The hats of the 1890s show great variety of shape and size. After 1892 the hat with the brim jutting widely over the face in front went out of fashion. Wide-brimmed hats were still worn, with the brim turned up sometimes at one side, sometimes at both sides, so that the under brim was visible. From the mid-1890s, these wide-brimmed hats were worn placed slightly sideways. The still popular sailor shapes, with flat crowns and straight brims of medium width, were worn straight on the head. Witch- crowned hats, that is, hats with crowns pointed in a cone-shape, were fashionable in the mid-1890s. A crown called “yeoman”, which widened at the top, was fashionable in 1896, and another very characteristic crown of this year was the hour-glass crown. The boat-shape, with brim turned up at the sides, still remained a popular fashion, particularly made in felt as a walking or cycling hat. In 1896 a high-crowned version of this style with the crown cloven, a little like a man’s trilby hat, came into fashion. A cloven-crowned hat with flat brim was also worn. Hats with wide brims upturned in front appeared in 1898. If the brim was not upturned, it now often had a curving tilted line from left to right, or was curved up on each side from the centre.
Toques with high crowns were worn in the mid-1890s, and three-pointed or four-pointed toques were also a fashion of these years. By the last years of the century, the toque was larger, with a soft, full crown, and often with a wide turned-back brim and high trimming.
The openwork straws which had been fashionable in the 1880s continued to be worn in the 1890s. Straw, chip, velvet and felt were the chief materials used for hats and bonnets but, for the lighter summer millinery, net, chiffon and lace were often used. Flowers were still used in large quantities for trimming: “Hats continue to look like flower-gardens” (Woman at Home, 1896). Violets were particularly fashionable in 1890, and bunches of currants were another favourite trimming of this year. Throughout the decade there was a fashion for a single high ornament in the trimming, an aigrette of lace or ribbon, a high cock’s feather, or one or two ostrich plumes.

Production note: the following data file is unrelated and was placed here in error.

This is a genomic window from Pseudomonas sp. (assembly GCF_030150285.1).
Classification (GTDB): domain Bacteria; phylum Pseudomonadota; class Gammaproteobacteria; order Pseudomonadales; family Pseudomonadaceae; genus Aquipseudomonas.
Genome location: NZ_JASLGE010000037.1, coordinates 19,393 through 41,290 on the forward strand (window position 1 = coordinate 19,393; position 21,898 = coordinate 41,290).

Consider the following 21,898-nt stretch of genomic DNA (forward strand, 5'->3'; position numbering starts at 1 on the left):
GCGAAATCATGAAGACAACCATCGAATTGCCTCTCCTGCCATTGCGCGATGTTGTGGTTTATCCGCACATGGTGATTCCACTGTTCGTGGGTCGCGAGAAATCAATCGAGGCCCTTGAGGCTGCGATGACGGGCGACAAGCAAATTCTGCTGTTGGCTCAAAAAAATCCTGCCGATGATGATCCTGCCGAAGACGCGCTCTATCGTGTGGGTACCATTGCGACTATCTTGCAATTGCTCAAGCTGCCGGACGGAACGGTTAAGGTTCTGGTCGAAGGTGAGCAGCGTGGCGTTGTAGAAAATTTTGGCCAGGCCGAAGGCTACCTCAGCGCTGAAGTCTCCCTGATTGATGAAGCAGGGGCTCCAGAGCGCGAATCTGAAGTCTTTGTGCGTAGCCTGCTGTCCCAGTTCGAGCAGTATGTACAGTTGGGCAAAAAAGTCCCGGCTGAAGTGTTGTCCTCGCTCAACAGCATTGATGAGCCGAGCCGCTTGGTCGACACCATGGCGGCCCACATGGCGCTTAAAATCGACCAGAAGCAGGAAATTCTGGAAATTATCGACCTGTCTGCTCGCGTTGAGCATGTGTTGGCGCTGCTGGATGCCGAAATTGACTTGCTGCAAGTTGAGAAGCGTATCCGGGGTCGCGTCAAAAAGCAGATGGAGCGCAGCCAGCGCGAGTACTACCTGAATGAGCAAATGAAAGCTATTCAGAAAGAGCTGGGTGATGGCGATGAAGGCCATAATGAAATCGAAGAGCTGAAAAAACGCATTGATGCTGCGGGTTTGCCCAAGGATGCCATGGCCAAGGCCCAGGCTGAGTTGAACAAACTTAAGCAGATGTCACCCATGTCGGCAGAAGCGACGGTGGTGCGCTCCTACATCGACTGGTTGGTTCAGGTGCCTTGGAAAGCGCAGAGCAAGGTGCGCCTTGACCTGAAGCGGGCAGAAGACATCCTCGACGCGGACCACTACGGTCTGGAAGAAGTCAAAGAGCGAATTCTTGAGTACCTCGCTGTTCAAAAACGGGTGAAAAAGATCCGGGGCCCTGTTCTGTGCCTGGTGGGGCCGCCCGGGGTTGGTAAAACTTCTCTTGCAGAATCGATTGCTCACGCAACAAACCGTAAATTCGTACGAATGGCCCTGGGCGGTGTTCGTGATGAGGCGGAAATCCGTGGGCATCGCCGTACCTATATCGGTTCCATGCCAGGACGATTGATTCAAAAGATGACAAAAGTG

Bonnet Veils Bonnet veils were worn in part as a protection against sun and dirt, in part as an added elegance for the bonnet and head. Those worn in the 1830s were particularly decorative. Many examples of them survive, but they are not always recognized as bonnet veils. They are large, for wearing with the wide-brimmed bonnets, about a yard square, though usually not an exact square; along one side there is a hem to take a drawstring of narrow silk ribbon, and the other sides have a bordering pattern. They are, understandably, often mistaken for aprons. They were made in blonde lace, in machine-made net with embroidered patterns, or in figured silk gauze. Often the ground was patterned within the border. They were white, cream, pale pink or mauve, but during the 1830s there was a very large proportion of black veils. Plain dark blue and green gauze veils were also regarded as suitable for country wear, when protection from the sun rather than decoration was the main concern. Large veils were worn until the mid-1840s, but they then became about half their former size. By 1860, a semicircular bonnet veil was the usual form, just large enough to reach the chin, and black was once again popular. Veils were less worn with the hats of the 1870s and 1880s, but they became more fashionable and larger in the 1890s. The veils of this period were usually clear net, with small spot patterns.
“Uglies” Another, less decorative, protection from the sun, was used in the 1840s and 1850s. This was a narrow shade, four half-hoops of cane, with silk, usually blue, gathered over them so that it folded into a single half-hoop. It was worn on the front of the bonnet, the two ends tying together beneath the chin. It was known as an “ugly” and was seen mainly at the seaside, where it made an amusing miniature of the hoods which were attached to bathing machines to conceal the bathers’ entry into the water.
Continue reading about 1900-1910s hats.
Victorian Hat Resources
Hat shapes- make basic Victorian hat shapes with these patterns
How to alter plain straw hats into Victorian-era shapes
Make a bonnet from a straw hat